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The development of oral solid dosage forms using the direct-compression tableting of spray-dried bacteriophages suitable for targeted delivery and controlled release

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This study tackles the challenge of creating an affordable, patient-friendly alternative to antibiotics for gastrointestinal applications, utilizing bacteriophages. The research investigates the possibility of producing an enteric solid dosage form incorporating a salmonella-specific Myoviridae phage, Felix O1, enclosed in spray-dried trehalose/Eudragit microparticles. The spray-dried powder is further processed by combining it with magnesium stearate to facilitate tablet manufacturing through direct compression. The paper offers a comprehensive assessment of the tablets, including measurements of phage viability during tablet fabrication with various compression settings, and evaluations post-tablet disintegration, dissolution, and friability. Phage viability measurements encompass storage stability testing of spray-dried powders and tablets in sealed vials at 4 °C, 20 °C, and 30 °C under different humidity conditions (0%, 50%, and 65% RH). The recommended compression force range for a standard 10 mm diameter tablet was determined to be 10–15 kN. The most favorable conditions for tablet storage, resulting in a ~1 log loss in titre over a six-month period, were found to be at 4 °C/0% RH. Storage at higher temperatures and exposure to high humidity levels led to a notable decline in phage viability. The paper sheds light on the challenges in developing phage formulations suitable for direct-compression tableting, aiming to provide phages protection against temperature and humidity conditions that do not necessitate a cold supply chain.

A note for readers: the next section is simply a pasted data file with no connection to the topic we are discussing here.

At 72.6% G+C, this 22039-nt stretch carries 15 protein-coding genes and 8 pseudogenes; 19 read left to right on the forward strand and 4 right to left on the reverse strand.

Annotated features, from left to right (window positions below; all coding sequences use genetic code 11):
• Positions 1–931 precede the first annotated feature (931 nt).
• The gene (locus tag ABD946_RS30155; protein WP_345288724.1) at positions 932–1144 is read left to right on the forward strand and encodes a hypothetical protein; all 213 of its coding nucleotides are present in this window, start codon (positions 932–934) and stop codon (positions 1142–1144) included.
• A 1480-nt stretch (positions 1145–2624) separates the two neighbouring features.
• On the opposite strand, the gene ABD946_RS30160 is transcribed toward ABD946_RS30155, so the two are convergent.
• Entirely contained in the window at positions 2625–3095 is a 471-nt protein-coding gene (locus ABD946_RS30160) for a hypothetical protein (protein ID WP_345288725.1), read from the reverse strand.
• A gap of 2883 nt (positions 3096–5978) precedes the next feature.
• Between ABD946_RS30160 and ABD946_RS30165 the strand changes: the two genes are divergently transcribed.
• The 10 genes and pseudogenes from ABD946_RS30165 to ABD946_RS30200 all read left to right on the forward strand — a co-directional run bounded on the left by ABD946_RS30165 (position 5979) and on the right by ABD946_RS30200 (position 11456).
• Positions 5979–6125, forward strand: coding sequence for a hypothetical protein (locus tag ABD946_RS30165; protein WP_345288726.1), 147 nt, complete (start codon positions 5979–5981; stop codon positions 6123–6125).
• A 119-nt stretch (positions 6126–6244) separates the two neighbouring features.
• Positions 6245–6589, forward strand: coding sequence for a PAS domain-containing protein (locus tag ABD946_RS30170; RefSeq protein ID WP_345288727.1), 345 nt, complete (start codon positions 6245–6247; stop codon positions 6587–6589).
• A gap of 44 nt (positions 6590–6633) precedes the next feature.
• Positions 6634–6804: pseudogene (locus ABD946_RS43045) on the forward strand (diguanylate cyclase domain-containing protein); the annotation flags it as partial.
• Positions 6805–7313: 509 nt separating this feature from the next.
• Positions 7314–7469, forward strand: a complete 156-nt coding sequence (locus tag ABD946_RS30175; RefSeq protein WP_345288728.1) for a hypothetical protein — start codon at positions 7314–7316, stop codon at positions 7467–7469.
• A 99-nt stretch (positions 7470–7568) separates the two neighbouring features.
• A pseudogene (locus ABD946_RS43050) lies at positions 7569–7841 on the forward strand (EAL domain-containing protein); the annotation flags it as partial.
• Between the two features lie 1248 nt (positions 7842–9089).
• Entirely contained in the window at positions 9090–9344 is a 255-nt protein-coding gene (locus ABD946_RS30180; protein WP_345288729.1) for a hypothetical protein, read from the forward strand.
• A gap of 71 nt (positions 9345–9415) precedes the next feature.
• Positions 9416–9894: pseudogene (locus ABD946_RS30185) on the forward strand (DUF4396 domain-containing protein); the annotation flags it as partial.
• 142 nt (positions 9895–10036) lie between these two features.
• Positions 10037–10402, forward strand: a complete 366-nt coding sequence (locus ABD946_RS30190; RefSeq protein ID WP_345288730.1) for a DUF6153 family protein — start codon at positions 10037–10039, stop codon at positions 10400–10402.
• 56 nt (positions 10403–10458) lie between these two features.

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The Development of Oral Solid Dosage Forms Using the Direct-Compression Tableting of Spray-Dried Bacteriophages Suitable for Targeted Delivery and Controlled Release

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